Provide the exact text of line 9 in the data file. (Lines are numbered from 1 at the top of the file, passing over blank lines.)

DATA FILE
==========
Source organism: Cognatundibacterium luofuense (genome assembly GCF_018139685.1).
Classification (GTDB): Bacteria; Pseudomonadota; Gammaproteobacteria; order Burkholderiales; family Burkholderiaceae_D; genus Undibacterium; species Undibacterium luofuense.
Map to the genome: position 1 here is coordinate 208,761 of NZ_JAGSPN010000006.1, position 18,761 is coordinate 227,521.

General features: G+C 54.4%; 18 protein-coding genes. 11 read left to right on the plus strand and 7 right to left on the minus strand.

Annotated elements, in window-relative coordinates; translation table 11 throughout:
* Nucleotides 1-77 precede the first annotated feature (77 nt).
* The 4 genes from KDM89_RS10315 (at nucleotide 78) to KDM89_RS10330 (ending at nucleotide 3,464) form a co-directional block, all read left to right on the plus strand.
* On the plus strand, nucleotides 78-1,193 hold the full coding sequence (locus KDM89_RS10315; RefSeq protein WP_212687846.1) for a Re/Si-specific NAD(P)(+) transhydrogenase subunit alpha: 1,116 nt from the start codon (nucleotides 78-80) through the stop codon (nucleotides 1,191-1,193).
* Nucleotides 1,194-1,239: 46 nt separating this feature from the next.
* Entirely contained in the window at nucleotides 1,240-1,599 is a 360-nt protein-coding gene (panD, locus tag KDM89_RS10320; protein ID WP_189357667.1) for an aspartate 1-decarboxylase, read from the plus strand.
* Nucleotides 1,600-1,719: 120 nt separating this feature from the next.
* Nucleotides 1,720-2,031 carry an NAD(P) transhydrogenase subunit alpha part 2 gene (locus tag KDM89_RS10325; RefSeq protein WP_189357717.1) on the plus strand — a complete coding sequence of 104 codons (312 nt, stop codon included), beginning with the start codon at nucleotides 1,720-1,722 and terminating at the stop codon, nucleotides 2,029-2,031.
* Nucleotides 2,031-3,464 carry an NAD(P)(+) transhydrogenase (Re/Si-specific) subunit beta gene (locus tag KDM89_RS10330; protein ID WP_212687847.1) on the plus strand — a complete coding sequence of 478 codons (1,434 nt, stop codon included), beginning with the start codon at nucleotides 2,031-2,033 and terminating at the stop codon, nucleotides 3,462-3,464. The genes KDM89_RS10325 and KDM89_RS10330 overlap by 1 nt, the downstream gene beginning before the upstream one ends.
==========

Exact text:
* Nucleotides 1,194-1,239: 46 nt separating this feature from the next.